A University of Cape Town (UCT) graduate and retired academic, Dr Jacqueline King, has become the first South African woman to win the prestigious Stockholm Water Prize, an accolade viewed by water researchers as the water Oscars or Nobel Prize.

The nominating committee of the Stockholm Water Prize says King’s dedication to raising awareness about the value of rivers and their importance to people was one of the multiple reasons she was chosen to receive the award.

“Dr Jacqueline King has, through scientific rigour, selfless dedication and effective advocacy, transformed the way we think, talk and work with water as a flow of and for life.”

King has worked as a researcher and consulted for more than 20 countries with governments of the Mekong, Zambezi, Indus, and Okavango River Basins. Through her work, King has advanced the scientific understanding of water flows, giving decision-makers in countries new tools to analyse the costs and benefits of developing river systems.

The Stockholm International Water Institute commends King for her work.

“Dr King has helped decision-makers understand that healthy river ecosystems are not a luxury, but the basis for sustainable development.”

As a pioneer in water and river ecosystems research, her work has influenced the acclaimed 1998 National Water Act of South Africa, which is guiding governments and institutions around the world. King began the early development of these innovative measures as a researcher at UCT.

King expressed her gratitude for being chosen for the award in an official statement to UCT.

“I find this award humbling, energising and very rewarding.”

She added that it is important our rivers are taken care of and that we understand the role they play in providing residents with water.

“I have never sought high-profile jobs but was happy to be a working scientist, free to say what I felt needed to be said. I am delighted that the silent voices of river systems and their dependent people are increasingly being acknowledged. We all lose if rivers become severely degraded due to poorly-informed development and management. It does not have to be like that.”

A royal ceremony will be held in August, where King will received the winner of the 2019 Stockholm Water Prize from HM King Carl XVI Gustaf of Sweden. The award recognises and honours men, women and organizations that have made “extraordinary water-related” achievements.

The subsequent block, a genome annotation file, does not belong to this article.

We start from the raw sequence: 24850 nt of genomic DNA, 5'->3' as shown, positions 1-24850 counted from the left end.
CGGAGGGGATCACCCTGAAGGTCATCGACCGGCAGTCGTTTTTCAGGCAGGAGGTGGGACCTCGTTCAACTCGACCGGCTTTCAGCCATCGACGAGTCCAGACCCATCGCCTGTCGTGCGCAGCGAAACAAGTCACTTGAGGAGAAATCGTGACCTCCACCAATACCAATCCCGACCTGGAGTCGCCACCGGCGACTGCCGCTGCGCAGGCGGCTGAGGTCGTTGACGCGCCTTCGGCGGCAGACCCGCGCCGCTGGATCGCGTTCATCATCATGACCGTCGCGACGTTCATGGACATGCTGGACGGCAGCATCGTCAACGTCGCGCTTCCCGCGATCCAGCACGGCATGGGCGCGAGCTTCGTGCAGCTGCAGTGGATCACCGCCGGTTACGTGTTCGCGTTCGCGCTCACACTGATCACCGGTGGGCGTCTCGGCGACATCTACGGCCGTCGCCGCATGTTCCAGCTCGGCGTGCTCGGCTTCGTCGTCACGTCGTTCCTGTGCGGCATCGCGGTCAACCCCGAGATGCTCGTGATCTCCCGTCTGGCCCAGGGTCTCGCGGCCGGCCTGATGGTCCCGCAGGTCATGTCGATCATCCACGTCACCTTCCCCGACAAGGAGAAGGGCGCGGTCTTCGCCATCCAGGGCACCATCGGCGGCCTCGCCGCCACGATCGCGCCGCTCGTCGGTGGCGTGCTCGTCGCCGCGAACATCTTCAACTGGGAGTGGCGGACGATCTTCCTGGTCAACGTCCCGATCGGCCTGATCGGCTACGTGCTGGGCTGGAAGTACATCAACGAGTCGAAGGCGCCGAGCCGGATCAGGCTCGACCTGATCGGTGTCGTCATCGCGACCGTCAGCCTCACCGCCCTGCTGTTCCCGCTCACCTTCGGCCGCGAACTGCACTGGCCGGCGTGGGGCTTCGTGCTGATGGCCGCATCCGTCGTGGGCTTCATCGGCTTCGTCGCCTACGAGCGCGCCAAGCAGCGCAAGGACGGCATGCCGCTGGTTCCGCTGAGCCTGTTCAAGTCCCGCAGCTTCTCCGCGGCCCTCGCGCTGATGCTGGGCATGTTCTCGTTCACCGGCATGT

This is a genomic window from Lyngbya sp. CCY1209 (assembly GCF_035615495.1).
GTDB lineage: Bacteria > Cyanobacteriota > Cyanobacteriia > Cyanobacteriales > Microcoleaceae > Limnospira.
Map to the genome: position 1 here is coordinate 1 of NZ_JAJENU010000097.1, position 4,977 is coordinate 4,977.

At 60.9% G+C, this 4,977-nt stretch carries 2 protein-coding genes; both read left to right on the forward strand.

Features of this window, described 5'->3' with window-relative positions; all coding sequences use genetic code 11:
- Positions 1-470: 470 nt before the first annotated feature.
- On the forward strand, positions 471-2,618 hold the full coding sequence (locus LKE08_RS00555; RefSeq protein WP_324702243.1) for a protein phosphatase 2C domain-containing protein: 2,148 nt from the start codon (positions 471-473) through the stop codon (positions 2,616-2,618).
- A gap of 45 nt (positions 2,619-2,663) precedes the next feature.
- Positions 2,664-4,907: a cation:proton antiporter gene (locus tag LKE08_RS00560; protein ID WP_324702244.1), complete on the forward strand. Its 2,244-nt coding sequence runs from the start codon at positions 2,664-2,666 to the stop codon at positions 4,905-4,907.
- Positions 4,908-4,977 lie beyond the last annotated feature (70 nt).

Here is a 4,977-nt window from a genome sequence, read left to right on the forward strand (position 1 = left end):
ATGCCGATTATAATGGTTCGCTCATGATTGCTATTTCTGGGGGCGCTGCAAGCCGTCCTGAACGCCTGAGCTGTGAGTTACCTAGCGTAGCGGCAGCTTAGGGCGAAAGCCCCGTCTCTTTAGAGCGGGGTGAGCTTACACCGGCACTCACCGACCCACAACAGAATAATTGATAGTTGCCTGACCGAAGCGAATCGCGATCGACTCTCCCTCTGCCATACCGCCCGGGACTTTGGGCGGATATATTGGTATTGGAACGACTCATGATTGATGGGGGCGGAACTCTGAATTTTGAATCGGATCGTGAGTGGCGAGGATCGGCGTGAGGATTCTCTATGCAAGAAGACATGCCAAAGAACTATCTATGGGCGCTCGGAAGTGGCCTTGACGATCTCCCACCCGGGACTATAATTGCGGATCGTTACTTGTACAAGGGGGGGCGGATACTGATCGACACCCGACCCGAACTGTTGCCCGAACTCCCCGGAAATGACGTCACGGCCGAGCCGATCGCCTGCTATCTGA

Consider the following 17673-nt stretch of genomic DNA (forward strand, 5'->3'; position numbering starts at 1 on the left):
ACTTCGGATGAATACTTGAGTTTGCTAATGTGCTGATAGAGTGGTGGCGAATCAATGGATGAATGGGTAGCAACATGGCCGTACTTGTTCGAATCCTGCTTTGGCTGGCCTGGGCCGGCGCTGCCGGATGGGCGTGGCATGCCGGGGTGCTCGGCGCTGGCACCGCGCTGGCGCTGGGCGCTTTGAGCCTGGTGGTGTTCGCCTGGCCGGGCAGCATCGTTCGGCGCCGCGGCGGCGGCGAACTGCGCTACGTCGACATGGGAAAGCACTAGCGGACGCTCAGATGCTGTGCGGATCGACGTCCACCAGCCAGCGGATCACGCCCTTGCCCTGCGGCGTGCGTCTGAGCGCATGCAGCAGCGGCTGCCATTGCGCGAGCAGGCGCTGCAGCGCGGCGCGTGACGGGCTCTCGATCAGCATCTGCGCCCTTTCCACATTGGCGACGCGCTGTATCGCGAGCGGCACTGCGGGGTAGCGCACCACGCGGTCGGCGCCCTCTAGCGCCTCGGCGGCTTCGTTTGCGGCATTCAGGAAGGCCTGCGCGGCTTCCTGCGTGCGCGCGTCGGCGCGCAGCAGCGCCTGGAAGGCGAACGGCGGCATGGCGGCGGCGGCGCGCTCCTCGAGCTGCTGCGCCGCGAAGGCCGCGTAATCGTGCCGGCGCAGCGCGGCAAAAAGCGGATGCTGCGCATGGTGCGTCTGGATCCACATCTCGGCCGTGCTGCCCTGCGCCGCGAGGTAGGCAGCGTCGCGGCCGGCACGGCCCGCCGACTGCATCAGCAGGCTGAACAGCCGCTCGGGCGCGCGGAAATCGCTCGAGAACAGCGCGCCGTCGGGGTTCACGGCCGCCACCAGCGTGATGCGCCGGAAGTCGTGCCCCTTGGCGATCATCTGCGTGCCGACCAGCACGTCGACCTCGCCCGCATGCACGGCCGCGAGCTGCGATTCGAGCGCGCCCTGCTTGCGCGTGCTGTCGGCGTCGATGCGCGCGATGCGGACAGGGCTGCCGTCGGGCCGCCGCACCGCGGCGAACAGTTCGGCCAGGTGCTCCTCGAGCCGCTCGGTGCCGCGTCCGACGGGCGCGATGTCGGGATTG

The award acknowledges King’s help towards ensuring a more balanced approach to the development of dams and river water extraction schemes, allowing both the natural environment and vulnerable members of society access to water.

The process of deciding on a winner for the Stockholm Water Prize is rigorous. A nominating committee elects a candidate and the Royal Swedish Academy of Sciences makes a final decision. The final decision, meanwhile, is overseen and finally confirmed by the Board of Stockholm International Water Institute.

An article on UCT’s website tells that King came from humble beginnings and worked hard to make a difference in the world, overcoming her circumstances and many obstacles.

“When she enrolled at UCT in 1971, she did so without a matric and, in her 20s, on a “late starter” ticket. After emerging with her doctorate in 1983 (with two babies in between), and while raising her children, King embarked on part-time research.”

Currently, King works as a professor at the Institute for Water Studies at the University of the Western Cape and was the co-founder and principal research at the Freshwater Research Unit of UCT for nearly 40 years.

This is not the first award for King; her work has been recognised with both gold and silver medals from the Southern African Society of Aquatic Scientists, along with South Africa’s “Women in Water” award.

 

Picture: University of Cape Town, Dr Jackie King.

Article written by

Ishani Chetty

Ishani is a vegetarian who is passionate about animals, social issues, the environment and current affairs.